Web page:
Recently, the body of Christine Nambereke was returned to Uganda from Oman where she had gone for casual work alias kyeyo as it is fondly known among Ugandans.
The 31-year-old mother of seven traveled to Oman on September 18th through Busia border with the help of her husband, James Obed. The couple agreed that Nambereke travels overseas for casual labor and earn some money to support the family.
She opted to connect through Kenya’s capital Nairobi to Oman because Ugandan authorities ban labor export to Oman. As a result, many laborers traveling to the country enter verbal contracts with Labor companies there.
One of the laborers told this publication without specifying the duty and responsibilities of the laborer.
“So, we end up doing anything our bosses suggest for as long as they paid your travel requirements from Uganda to their country,” one of the laborers said.
With such conditions, most of the laborers get frustrated much easily. Nambereke wanted to return home after serving for five months but was blocked by her employers on ground that they had paid up to US$2,000 for her travel through a Ugandan Travel Company.
“She had to first finish her contract, which is 2 years and later be cleared to travel back,” said a source. She sent emissaries to her relatives about her deteriorating health status because of the huge work load resulting to back pain and the disease, which eventually led to her death.
Nambereke’s family went through a hard time to repatriate her remains from Oman. Uganda has no embassy in Oman as such those in need of diplomatic services rely on Uganda’s embassy in Jordan and Saudi Arabia.
When a person dies abroad, close relatives inform local authorities, which in turn consult with Uganda’s High Commission or embassy in that particular country on how to proceed. The family is expected to provide the names of the deceased, date of birth, passport number, date of issuance and next of kin.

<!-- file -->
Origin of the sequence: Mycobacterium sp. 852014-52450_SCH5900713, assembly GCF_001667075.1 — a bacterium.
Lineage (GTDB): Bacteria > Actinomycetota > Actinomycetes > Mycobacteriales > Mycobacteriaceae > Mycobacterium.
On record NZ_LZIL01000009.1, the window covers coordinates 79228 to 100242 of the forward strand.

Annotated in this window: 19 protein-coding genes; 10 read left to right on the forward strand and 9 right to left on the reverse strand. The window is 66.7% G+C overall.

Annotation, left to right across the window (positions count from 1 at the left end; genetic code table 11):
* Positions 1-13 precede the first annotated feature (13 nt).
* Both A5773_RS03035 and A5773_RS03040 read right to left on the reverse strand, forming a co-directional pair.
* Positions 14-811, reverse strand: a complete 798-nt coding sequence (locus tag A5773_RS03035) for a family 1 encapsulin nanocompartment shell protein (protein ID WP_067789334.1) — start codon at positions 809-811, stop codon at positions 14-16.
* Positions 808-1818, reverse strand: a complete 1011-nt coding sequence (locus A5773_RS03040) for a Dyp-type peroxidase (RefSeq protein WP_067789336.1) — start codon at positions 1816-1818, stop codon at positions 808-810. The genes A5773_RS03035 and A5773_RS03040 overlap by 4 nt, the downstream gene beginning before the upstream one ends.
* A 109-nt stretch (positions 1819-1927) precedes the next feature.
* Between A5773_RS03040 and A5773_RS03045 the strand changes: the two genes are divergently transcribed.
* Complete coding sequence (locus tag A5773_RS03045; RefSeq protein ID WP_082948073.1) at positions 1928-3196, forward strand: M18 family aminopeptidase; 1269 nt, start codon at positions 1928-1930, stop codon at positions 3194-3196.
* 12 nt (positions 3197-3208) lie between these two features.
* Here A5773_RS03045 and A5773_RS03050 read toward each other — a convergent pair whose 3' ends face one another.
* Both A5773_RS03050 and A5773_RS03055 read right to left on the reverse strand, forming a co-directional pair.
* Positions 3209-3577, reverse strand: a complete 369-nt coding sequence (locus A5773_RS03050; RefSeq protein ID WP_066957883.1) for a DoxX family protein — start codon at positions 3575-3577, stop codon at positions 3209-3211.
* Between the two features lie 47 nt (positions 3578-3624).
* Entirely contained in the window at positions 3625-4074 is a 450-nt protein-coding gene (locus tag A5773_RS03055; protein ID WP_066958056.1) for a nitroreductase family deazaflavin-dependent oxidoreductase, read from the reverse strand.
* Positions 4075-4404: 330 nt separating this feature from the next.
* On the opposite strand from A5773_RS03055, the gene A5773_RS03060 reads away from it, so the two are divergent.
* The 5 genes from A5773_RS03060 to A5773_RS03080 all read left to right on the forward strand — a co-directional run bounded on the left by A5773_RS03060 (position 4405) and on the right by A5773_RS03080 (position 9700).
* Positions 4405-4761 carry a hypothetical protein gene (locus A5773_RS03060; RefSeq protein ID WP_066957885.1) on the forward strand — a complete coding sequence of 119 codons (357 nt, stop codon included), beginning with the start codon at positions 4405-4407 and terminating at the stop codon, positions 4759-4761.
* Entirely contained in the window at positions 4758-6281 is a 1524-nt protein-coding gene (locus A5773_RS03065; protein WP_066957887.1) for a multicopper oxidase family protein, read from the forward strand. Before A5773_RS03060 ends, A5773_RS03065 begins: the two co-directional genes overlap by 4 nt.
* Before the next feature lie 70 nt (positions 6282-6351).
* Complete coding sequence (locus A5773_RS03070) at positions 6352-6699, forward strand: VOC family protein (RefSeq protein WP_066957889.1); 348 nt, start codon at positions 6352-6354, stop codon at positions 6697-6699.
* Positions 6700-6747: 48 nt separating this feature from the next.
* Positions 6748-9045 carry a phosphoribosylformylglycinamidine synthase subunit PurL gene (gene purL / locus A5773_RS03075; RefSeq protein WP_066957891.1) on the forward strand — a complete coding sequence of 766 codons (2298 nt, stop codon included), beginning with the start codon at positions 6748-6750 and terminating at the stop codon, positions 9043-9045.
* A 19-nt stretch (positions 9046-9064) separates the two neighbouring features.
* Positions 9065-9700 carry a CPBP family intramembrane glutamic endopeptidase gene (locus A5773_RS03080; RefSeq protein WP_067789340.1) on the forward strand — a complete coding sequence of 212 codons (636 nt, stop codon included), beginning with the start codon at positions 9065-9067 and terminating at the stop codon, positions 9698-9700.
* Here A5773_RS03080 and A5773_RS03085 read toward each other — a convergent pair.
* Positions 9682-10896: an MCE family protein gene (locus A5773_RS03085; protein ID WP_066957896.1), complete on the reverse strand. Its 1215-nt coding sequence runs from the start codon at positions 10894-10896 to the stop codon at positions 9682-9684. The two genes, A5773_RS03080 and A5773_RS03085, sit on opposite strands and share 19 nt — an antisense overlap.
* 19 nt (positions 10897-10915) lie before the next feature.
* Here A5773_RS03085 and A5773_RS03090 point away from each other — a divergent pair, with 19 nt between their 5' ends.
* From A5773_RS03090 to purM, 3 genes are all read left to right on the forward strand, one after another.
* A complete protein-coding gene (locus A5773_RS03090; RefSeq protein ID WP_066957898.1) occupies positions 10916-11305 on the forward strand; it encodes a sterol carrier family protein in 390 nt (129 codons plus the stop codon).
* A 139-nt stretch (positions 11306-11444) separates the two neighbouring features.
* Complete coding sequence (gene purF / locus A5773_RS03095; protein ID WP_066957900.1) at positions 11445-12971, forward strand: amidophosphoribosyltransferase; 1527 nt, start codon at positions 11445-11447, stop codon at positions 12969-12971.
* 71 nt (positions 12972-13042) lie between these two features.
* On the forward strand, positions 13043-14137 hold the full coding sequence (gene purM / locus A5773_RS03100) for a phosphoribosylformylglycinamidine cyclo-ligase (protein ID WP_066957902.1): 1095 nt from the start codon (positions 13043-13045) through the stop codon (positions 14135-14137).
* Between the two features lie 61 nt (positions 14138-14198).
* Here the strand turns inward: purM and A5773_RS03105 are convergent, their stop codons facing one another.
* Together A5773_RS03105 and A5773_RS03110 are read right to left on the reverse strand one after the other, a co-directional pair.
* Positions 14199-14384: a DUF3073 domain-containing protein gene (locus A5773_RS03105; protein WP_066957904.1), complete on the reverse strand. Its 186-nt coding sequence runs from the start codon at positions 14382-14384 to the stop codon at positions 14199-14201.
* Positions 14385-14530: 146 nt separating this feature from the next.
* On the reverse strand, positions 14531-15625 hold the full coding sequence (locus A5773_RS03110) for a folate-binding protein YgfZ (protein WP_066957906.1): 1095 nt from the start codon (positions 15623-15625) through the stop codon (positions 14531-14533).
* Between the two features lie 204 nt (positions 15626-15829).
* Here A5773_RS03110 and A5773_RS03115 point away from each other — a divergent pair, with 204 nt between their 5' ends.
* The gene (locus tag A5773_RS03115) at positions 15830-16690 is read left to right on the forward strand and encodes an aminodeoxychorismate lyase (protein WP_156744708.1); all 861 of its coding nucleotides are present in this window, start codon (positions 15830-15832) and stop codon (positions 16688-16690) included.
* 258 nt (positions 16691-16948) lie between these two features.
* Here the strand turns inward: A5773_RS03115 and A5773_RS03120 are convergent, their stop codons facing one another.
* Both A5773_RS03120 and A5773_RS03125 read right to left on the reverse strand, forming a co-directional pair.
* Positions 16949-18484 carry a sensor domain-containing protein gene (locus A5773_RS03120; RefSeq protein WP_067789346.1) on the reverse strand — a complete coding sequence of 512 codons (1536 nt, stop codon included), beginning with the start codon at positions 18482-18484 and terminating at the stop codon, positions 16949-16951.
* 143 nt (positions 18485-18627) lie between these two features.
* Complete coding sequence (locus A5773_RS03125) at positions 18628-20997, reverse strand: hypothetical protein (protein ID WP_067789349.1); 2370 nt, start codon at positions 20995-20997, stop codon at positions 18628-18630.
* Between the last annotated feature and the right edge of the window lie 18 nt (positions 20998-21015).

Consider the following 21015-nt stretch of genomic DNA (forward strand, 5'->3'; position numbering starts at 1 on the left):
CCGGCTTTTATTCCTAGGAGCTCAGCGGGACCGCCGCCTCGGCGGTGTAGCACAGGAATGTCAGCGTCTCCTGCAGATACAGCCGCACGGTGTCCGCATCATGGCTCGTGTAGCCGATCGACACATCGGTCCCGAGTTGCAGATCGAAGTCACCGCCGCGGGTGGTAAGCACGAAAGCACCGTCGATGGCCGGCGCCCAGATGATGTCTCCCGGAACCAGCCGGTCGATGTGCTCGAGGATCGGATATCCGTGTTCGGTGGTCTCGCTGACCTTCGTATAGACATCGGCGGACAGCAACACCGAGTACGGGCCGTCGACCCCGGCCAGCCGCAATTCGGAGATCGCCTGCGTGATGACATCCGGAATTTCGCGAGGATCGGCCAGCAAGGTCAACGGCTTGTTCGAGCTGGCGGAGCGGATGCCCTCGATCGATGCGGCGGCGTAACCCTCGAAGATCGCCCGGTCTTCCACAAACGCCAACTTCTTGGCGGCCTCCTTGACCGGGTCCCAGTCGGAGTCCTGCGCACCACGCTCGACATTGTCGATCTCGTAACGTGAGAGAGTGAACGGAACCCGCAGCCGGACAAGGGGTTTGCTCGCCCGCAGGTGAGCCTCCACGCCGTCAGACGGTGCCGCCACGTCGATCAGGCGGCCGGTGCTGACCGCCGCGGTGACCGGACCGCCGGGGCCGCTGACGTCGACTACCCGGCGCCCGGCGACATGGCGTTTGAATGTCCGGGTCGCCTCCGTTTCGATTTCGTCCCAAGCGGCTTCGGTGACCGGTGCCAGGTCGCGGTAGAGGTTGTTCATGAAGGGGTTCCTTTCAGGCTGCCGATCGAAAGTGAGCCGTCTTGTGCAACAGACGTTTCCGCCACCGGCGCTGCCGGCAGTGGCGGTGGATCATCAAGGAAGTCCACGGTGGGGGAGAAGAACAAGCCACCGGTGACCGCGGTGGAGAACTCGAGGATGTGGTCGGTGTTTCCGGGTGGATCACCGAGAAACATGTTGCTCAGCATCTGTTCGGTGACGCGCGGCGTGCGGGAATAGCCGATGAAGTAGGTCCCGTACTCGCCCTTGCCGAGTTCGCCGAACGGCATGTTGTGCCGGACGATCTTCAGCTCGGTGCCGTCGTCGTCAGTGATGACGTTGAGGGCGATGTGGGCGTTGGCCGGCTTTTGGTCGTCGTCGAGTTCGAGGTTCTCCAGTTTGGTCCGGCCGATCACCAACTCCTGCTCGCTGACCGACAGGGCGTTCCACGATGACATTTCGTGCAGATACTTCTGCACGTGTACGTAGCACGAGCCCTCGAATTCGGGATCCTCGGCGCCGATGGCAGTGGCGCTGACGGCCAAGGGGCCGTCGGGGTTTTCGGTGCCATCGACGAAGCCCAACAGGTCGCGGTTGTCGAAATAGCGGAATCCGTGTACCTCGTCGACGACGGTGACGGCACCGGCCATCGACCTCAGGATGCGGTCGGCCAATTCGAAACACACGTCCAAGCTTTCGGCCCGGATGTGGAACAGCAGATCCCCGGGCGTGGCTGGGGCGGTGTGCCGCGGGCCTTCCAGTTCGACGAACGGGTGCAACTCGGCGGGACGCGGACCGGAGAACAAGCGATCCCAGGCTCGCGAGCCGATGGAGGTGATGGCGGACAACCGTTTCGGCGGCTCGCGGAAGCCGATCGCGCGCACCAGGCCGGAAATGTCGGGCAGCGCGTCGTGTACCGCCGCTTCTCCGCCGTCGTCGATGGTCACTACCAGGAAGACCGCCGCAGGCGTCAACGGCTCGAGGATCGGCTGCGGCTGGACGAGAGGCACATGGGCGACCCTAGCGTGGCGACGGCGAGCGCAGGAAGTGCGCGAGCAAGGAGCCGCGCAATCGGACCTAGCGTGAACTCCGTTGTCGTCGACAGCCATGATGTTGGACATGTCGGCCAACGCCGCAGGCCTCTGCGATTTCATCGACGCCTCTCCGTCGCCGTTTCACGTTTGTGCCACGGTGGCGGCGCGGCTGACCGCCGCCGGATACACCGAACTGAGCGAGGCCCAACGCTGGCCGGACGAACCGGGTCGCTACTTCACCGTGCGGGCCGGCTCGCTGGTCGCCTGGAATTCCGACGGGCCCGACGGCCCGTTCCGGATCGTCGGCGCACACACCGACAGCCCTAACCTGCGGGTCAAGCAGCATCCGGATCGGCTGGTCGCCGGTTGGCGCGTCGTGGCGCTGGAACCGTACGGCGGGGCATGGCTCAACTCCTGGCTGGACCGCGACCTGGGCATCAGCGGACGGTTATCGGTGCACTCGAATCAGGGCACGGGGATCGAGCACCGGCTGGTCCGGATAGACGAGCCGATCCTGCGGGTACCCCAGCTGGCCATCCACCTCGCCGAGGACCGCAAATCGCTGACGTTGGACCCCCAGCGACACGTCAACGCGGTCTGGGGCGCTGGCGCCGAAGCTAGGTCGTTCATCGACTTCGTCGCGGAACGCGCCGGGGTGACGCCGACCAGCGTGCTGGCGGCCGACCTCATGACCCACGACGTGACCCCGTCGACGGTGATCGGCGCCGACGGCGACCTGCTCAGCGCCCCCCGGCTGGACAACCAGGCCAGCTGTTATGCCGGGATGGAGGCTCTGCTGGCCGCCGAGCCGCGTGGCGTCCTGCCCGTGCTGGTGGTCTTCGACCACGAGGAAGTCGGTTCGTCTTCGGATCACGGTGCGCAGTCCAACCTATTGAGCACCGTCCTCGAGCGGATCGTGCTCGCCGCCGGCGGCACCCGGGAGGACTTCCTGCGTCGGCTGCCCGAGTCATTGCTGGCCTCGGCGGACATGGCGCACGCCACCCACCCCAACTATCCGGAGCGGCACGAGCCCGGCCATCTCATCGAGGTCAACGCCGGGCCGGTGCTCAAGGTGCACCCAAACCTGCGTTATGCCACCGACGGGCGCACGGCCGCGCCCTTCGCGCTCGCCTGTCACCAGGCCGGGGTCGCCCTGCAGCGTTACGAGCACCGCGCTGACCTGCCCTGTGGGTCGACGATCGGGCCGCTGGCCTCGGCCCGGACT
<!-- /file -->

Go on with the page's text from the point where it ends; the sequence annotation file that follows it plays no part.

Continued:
This is followed by registration of death in Uganda before the relatives check the travel insurance policy of the deceased to establish whether it caters for repatriation. Later a repatriation provider is sought for on agreed costs and terms to return the body back home.
In such incidents, the International Police and the Ministries of Labor and Foreign Affairs are expected to communicate with the host country to ensure the body returns.
However, Mariam Mwiza, an Oversees Rights Activist, says in Uganda such government departments and agencies refuse to cooperate with relatives of the deceased, which delays the repatriation of citizens and bodies from abroad.
For instance, Mwiza says Nambereke decried inhuman treatment while in Oman and requested the intervention of Ugandan authorities in vain.
It takes close to a month to repatriate a body from a foreign country. Ayub Sooma, the manager Entebbe International Airport Security, says the huge number of Ugandans traveling abroad for casual labor has introduced various challenges because of various irregularities.
Martin Wandera, the Director of the Labor Desk in the Gender Labor and Social Development Ministry, says well as the Ministry and Interpol try as much as they can to help people stuck abroad, many of them leave the country illegally.
Those traveling for labor abroad must obtain a letter from Interpol testifying to their good conduct, a second letter from the Gender Labor and Social Development Minister and a VISA.
He however, notes that even since government suspended labor export to Oman, several Ugandans especially from Namisindwa District have traveled there without clearance from Interpol and all agencies involved in labor export, which leaves the country with limited innervations when they get such challenges.
“We are currently handling cases of more than 20 girls who left the country through the border to Oman. Well as we are struggling to return them, we need to educate our people to stop traveling to countries that have a record of harassing laborer,” said Moses Binoga, the Commissioner of police Anti-Human Trafficking Task Force.